Insights by Goldie
Just for the health of it — go nuts!

Sound Consumer | May 2007

by Goldie Caughlan
Quality Standards Specialist

If you think of nuts and seeds as being high in fat and calories, and as just another snack food to avoid — you’re only half right. Nuts and seeds are high in fat and have about 185 calories per ounce (walnuts, for instance). But don’t avoid them. Their fat is valuable.

Nutrition studies repeatedly have found that people who regularly eat nuts are less likely statistically to suffer a heart attack or die from heart disease than those who rarely eat them.

The Nutrition Source, a Web site service of the Harvard School of Public Health, states: “Several of the largest cohort studies, including the Adventist Study, the Iowa Women’s Health Study, the Nurses’ Health Study, and the Physicians’ Health Study have shown a consistent 30 to 50 percent lower risk of myocardial infarction, sudden cardiac death, or cardiovascular disease associated with eating nuts several times a week.”

The Food and Drug Administration (FDA) reportedly now allows some nuts and foods made with nuts to carry this claim: “Eating a diet that includes one ounce of nuts daily can reduce your risk of heart disease.” The Web site also includes citations for the source of those studies.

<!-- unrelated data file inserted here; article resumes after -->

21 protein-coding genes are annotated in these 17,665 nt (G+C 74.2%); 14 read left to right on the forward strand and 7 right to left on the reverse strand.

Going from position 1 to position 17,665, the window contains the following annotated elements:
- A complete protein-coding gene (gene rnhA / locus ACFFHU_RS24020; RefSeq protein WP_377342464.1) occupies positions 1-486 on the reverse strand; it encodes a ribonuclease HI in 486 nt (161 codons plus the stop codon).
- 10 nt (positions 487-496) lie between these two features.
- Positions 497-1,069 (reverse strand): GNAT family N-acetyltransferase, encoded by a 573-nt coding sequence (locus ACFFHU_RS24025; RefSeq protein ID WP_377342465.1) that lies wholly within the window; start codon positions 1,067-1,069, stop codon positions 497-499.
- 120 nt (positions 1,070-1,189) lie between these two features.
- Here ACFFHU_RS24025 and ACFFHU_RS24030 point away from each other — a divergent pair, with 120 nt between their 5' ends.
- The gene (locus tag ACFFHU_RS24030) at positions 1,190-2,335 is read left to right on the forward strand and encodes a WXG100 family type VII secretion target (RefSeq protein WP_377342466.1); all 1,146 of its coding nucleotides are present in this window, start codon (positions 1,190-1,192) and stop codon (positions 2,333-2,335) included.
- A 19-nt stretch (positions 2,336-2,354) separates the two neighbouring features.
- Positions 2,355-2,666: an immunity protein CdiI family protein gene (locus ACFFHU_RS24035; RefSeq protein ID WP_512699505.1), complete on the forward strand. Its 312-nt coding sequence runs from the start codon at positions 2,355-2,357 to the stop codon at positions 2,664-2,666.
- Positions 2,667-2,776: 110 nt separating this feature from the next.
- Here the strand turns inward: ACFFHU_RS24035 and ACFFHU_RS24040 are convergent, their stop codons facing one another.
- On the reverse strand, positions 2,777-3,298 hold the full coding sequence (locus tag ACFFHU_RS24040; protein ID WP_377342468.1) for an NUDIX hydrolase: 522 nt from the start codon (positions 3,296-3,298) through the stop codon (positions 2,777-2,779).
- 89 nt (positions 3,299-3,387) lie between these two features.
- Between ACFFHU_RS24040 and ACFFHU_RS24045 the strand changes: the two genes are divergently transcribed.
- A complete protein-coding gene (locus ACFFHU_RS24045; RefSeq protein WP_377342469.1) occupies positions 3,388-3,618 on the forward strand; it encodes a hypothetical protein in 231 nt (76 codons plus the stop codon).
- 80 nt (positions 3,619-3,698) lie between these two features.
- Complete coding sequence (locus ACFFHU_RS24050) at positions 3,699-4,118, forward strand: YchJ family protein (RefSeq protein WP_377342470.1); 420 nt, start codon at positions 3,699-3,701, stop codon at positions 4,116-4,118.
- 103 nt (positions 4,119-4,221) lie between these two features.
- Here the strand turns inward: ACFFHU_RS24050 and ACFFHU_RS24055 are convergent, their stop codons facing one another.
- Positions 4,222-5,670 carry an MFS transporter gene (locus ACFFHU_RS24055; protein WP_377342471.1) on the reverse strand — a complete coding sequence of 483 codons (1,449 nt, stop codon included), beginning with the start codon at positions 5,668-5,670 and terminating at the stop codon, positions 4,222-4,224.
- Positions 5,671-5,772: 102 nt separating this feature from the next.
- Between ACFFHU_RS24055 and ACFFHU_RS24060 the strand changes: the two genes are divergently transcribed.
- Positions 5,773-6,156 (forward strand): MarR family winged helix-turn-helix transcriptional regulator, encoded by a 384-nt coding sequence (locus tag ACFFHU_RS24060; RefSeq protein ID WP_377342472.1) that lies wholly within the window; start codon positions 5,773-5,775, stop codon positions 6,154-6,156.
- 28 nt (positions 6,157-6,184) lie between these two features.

The Nutrition Source then explains some of the ways that eating nuts could provide us with such remarkable health benefits: “The unsaturated fats they contain help lower LDL (bad) cholesterol and raise HDL (good) cholesterol. One group of unsaturated fat found in walnuts, the omega-3 fatty acids, appears to prevent the development of erratic heart rhythms.

"Omega-3 fatty acids (which also are found in fatty fish such as salmon and bluefish) may also prevent blood clots, much as aspirin does. Nuts are rich in arginine, an amino acid needed to make a molecule called nitric oxide that relaxes constricted blood vessels and eases blood flow. They also contain vitamin E, folic acid, potassium, fiber, and other healthful nutrients.”

That’s important because “surfing” the Internet in search of health advice is becoming very common. The World-Wide Web can help us to broaden (and deepen) our understanding of how to stay healthy — but it also can lead us to information that is not necessarily accurate, reliable or safe.

It’s good to have some places to start — a foundation — and that’s how I view the Harvard Web site (www.hsph.harvard.edu/nutritionsource).

It may surprise some of you to find that so “mainstream” an institution as Harvard provides some quite provocative opinions and analyses. Curious? Good. Check out the discussion about protein, dieting, carbohydrates and fiber. Learn more about Type 2 (adult onset) diabetes. See what Harvard has to say about dairy foods, the current and past USDA food pyramids, as well as alternative pyramid guides.

I’ve added a few other nutrition and health Web sites (not with any ranking) that may not be familiar to you. Some address the ongoing concerns with plastics and other toxins, genetically engineered foods, and more.

More about: nuts, omega-3, unsaturated fat

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